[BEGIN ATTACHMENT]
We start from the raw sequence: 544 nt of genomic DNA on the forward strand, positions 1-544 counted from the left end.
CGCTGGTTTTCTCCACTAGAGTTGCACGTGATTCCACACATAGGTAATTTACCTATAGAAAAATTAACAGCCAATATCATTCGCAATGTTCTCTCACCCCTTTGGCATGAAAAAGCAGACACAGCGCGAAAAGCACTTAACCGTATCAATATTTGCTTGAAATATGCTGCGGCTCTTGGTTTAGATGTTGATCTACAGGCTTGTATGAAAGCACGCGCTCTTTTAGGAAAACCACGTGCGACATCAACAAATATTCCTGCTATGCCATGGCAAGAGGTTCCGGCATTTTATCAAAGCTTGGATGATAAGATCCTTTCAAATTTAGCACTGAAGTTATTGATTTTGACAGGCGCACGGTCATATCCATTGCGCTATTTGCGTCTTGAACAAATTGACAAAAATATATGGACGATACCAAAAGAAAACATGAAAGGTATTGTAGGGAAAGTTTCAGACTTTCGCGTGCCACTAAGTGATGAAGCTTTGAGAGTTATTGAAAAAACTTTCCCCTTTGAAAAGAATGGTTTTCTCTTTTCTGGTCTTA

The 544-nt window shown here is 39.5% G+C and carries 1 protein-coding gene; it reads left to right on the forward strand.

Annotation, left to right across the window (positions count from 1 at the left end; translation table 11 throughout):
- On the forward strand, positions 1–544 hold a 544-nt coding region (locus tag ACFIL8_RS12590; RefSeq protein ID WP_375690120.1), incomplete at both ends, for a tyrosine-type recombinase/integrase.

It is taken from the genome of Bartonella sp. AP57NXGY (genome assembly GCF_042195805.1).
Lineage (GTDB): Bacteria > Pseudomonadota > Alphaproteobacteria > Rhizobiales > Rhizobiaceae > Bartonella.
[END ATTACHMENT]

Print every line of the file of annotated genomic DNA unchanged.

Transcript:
We start from the raw sequence: 544 nt of genomic DNA on the forward strand, positions 1-544 counted from the left end.
CGCTGGTTTTCTCCACTAGAGTTGCACGTGATTCCACACATAGGTAATTTACCTATAGAAAAATTAACAGCCAATATCATTCGCAATGTTCTCTCACCCCTTTGGCATGAAAAAGCAGACACAGCGCGAAAAGCACTTAACCGTATCAATATTTGCTTGAAATATGCTGCGGCTCTTGGTTTAGATGTTGATCTACAGGCTTGTATGAAAGCACGCGCTCTTTTAGGAAAACCACGTGCGACATCAACAAATATTCCTGCTATGCCATGGCAAGAGGTTCCGGCATTTTATCAAAGCTTGGATGATAAGATCCTTTCAAATTTAGCACTGAAGTTATTGATTTTGACAGGCGCACGGTCATATCCATTGCGCTATTTGCGTCTTGAACAAATTGACAAAAATATATGGACGATACCAAAAGAAAACATGAAAGGTATTGTAGGGAAAGTTTCAGACTTTCGCGTGCCACTAAGTGATGAAGCTTTGAGAGTTATTGAAAAAACTTTCCCCTTTGAAAAGAATGGTTTTCTCTTTTCTGGTCTTA

The 544-nt window shown here is 39.5% G+C and carries 1 protein-coding gene; it reads left to right on the forward strand.

Annotation, left to right across the window (positions count from 1 at the left end; translation table 11 throughout):
- On the forward strand, positions 1–544 hold a 544-nt coding region (locus tag ACFIL8_RS12590; RefSeq protein ID WP_375690120.1), incomplete at both ends, for a tyrosine-type recombinase/integrase.

It is taken from the genome of Bartonella sp. AP57NXGY (genome assembly GCF_042195805.1).
Lineage (GTDB): Bacteria > Pseudomonadota > Alphaproteobacteria > Rhizobiales > Rhizobiaceae > Bartonella.